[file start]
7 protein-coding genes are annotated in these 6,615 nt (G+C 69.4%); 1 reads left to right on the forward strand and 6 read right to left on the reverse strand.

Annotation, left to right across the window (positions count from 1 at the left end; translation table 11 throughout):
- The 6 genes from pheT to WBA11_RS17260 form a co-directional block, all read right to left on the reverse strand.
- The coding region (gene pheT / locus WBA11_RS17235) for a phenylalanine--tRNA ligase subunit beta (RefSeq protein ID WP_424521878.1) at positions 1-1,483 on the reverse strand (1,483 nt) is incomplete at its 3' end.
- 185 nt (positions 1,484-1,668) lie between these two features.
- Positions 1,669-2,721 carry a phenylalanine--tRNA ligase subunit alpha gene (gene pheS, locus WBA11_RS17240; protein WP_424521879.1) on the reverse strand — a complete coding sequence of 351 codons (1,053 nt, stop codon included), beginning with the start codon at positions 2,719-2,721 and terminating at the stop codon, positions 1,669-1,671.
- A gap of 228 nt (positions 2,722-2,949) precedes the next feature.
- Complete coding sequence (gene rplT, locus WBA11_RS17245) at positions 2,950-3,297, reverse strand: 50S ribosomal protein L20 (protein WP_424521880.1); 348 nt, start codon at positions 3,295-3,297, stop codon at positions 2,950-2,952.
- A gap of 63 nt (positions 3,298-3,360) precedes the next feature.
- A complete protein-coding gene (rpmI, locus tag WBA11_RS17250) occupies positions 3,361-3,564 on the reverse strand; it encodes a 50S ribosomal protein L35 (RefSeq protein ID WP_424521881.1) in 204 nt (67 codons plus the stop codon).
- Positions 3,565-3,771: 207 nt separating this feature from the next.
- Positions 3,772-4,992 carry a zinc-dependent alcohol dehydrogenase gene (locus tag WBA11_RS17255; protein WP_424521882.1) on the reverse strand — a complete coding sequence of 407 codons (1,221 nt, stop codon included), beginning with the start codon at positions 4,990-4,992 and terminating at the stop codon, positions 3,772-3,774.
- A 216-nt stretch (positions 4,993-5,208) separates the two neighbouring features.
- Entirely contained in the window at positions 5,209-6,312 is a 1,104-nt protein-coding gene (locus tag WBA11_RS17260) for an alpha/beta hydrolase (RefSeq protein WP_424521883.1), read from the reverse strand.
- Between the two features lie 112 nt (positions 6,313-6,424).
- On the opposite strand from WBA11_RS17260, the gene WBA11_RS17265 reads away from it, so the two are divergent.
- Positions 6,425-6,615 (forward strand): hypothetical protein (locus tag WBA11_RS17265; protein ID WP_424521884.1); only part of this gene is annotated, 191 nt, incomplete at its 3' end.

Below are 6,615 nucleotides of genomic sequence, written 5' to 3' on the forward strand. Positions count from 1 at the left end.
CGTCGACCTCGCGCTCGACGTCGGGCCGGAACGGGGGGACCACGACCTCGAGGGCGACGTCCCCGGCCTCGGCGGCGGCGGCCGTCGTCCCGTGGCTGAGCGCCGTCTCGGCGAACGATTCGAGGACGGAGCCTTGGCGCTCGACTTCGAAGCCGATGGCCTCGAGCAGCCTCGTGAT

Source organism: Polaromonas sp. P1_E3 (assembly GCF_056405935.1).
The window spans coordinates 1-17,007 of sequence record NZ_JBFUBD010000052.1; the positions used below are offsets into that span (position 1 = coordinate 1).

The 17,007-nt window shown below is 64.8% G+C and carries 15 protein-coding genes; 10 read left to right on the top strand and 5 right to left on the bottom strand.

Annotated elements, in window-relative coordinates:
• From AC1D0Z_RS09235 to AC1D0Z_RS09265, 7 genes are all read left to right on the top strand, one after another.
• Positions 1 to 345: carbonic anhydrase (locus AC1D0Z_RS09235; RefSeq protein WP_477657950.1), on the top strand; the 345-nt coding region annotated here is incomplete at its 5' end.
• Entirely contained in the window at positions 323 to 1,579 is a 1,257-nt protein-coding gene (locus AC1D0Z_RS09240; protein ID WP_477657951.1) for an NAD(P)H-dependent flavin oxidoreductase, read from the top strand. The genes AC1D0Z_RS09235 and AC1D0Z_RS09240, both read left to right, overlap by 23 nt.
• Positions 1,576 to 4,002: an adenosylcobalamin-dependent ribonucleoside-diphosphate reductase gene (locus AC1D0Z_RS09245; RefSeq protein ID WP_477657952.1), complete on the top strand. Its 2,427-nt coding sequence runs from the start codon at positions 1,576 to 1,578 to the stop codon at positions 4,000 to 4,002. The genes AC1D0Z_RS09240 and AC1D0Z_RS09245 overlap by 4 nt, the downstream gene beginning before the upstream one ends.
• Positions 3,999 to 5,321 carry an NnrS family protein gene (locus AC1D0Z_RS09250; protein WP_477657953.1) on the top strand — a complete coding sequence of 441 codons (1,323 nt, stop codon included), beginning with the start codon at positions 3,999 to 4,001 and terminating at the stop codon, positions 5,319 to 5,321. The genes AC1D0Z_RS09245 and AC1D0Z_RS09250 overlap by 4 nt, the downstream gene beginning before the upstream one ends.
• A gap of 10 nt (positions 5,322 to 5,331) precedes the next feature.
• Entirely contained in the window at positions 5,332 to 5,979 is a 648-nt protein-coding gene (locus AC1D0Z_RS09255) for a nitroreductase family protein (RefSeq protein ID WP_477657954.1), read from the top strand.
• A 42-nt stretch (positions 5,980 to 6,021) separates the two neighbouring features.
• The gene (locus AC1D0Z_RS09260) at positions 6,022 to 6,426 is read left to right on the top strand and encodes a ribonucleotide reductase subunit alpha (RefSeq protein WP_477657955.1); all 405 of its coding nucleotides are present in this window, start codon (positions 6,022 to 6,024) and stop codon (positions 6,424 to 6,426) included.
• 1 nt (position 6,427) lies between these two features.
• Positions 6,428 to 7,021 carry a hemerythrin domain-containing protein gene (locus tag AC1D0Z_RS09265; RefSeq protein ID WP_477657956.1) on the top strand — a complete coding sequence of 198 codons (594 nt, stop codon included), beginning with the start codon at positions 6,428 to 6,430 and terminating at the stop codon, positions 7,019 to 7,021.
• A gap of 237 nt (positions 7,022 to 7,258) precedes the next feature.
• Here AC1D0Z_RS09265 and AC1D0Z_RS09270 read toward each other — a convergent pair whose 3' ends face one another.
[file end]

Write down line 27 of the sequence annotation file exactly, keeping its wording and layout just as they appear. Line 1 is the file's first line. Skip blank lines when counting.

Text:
• Positions 1,576 to 4,002: an adenosylcobalamin-dependent ribonucleoside-diphosphate reductase gene (locus AC1D0Z_RS09245; RefSeq protein ID WP_477657952.1), complete on the top strand. Its 2,427-nt coding sequence runs from the start codon at positions 1,576 to 1,578 to the stop codon at positions 4,000 to 4,002. The genes AC1D0Z_RS09240 and AC1D0Z_RS09245 overlap by 4 nt, the downstream gene beginning before the upstream one ends.